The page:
Pharohe Monch & Th1rt3en, A Magnificent Day for an Exorcism
Full disclosure – this one ain’t for everybody. Queens rap kingpin Pharoahe Monch teams with drummer Daru Jones and guitarist Marcus Machado to form the band Th1rt3en, creating a rap-rock hybrid that sounds like an odd mix on paper. And honestly, it IS an odd mix on first listen. But that’s why I don’t rely on ‘one listen’ album reviews – with each repeat listen, my ears got more adjusted to the raucous rock sounds and tuned into Monch’s incredible storytelling. What shouldn’t work eventually does, with Monch’s unparalleled lyricism and insight driving everything home. It’s a risky but rewarding experiment.
Mach-Hommy, Pray for Haiti
Pray for Haiti is the most non-Griselda Griselda album on this list. Mach-Hommy was once a member of the collective before falling out with Westside Gunn. Cooler heads have prevailed and Pray for Haiti serves as a reunion for the duo, with Westside serving as executive producer/guest star/random ad-lib machine as Mach spits barbs sharper than Snoop’s nail gun from The Wire. His flow is so effortless yet impactful, making every track an experience. Of all of 2021’s releases so far, Pray for Haiti might be the biggest sleeper and high on the list of rap’s album of the year contenders.
Benny the Butcher, The Plugs I Met 2
I thought it would be pretty tough for Benny to outdo the original The Plugs I Met but his partnership with producer Harry Fraud certainly makes me question that. The first half of this short, nine-track set is among some of Benny’s best work to date, backed by some of Fraud’s best production in a long time. Benny’s confidence leaps out of the speakers – he KNOWS this is his time and revels in it. While the momentum slows slightly on the second half, Benny never loses his focus, making The Plugs I Met 2 a worthy successor to the celebrated original.
J. Cole, The Off Season
Being a objective – emphasis on objective – J. Cole fan is often an exercise in frustration. As his fame exploded over the course of the 2010s, it seemed like his LPs, while celebrated as modern-day classics among Twitter stans, lacked less punch each and every time. You knew Cole still had the hunger, as his features on OTHER artists’ song constantly proved, but his own projects rarely matched the hype. The Off Season is a much needed course correction, boasting the cohesion, quality production and tighter lyrics that his more recent works lacked. While Cole has no problem boasting about his successes, it’s the introspection that shines brightest. Ignore the stan accounts that try to convince you that Cole is great – it’s the passionate, fiery storytelling showcased here that proves he’s a giant among his peers.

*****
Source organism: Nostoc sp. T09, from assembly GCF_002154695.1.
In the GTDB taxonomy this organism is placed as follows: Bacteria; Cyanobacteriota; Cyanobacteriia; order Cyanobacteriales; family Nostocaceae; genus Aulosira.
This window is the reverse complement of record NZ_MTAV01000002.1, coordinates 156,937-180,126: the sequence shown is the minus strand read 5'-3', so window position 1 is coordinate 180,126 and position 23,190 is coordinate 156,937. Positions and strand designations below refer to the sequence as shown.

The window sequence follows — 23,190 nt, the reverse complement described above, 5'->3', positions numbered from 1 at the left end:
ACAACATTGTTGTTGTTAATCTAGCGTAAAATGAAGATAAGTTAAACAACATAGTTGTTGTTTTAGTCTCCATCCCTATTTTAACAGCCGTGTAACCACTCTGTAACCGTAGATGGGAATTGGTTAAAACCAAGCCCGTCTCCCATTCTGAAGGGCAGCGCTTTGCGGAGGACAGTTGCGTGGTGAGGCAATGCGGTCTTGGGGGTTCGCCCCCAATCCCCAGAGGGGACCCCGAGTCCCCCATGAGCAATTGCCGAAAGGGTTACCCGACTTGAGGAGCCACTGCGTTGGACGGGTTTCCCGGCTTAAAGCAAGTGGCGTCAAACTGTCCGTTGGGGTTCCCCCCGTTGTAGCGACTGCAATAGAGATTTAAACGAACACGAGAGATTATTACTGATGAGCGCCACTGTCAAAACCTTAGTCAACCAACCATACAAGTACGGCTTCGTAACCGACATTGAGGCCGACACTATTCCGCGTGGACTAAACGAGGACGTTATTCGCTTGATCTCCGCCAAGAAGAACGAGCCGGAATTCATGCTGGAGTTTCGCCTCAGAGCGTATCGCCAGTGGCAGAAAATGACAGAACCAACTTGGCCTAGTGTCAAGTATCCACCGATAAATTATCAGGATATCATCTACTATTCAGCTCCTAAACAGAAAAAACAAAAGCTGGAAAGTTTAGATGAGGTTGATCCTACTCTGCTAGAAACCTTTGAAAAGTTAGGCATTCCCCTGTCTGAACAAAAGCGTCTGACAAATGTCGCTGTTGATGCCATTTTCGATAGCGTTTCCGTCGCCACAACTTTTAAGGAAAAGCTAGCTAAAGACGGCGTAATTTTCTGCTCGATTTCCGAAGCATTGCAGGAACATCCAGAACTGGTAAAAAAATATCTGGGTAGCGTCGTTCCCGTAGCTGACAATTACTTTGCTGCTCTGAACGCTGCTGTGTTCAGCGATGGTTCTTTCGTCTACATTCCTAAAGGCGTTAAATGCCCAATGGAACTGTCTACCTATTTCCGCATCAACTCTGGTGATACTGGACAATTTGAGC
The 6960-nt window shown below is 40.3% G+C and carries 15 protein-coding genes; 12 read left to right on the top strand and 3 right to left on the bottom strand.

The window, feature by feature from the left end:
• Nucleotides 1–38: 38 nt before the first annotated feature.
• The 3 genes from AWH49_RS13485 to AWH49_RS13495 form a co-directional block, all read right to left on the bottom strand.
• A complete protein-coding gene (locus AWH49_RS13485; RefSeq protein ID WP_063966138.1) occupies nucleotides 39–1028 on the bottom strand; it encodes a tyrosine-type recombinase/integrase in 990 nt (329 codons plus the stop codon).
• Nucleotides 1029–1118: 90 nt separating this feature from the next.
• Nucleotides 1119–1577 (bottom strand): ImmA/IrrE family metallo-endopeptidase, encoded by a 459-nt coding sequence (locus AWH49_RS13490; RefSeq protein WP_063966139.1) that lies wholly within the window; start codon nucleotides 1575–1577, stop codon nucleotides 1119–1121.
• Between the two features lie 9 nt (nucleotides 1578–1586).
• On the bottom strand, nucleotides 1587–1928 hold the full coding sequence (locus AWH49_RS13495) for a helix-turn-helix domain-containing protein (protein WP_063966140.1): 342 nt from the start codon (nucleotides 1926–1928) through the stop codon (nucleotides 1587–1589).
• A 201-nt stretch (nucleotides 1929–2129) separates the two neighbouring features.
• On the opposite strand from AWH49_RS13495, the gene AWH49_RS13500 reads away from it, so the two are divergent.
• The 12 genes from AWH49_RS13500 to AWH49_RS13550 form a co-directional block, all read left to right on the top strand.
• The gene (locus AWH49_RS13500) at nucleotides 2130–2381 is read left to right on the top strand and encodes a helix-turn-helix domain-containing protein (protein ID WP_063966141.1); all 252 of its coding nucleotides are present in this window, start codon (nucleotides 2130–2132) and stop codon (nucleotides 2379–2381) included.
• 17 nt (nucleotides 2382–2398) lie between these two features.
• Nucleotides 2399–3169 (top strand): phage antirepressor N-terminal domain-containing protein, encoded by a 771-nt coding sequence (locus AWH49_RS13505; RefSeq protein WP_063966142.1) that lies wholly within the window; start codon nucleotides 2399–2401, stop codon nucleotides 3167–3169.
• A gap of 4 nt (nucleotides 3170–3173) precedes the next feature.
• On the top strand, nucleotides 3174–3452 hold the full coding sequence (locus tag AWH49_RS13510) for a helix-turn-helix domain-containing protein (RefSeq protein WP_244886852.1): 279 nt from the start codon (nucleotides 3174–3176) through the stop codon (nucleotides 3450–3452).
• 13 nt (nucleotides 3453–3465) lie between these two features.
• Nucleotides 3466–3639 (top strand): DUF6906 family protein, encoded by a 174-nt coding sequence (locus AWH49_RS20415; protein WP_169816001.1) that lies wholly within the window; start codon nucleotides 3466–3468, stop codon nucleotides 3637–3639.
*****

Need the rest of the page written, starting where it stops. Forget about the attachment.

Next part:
Raheem DeVaughn & Apollo Brown, Lovesick
Four words: I. Told. You. So. When I heard that Raheem DeVaughn (the hardest working man in R&B) and Apollo Brown (arguably hip-hop’s most unsung producer) were uniting for this project, I smelled an R&B album of the year contender. Your boy is (almost) never wrong. Raheem’s vocals are tailor-made for Apollo’s soulful stylings, which is why Lovesick is such a perfect match. R&B’s Love King is in all his regal glory here, delivering bedroom burners and silky slow jams effortlessly. Top-tier MCs like the veteran Skyzoo, next-up Westside Boogie and underrated 3D Na’Tee are great additions too. Lovesick is a standout in Raheem’s already impressive catalog and one of 2021’s brightest highlights.
Topaz Jones, Don’t Go Tellin’ Your Momma
Funny thing about Black families – no matter what region of the country you grow up in, there are similarities that seem universal in almost every household. It’s how you can share jokes and experiences with people you’ve just met. It makes us all feel like one big, universal family. That’s the feeling Topaz Jones’ Don’t Go Tellin Your Momma brings. It’s a peek behind the curtain of Black families and that shared familiarity resonates so strongly. The album is loaded with soul and nostalgia, serving as a coming-of-age story for Topaz, but one many of his listeners can relate to. What brings it all home is the warmth and energy that made even the toughest times fun. Don’t Go Tellin Your Momma might be the biggest surprise of 2021, bringing us closer to the normalcy we all crave.
Which albums did we miss? Let us know below in the comment so we can catch up.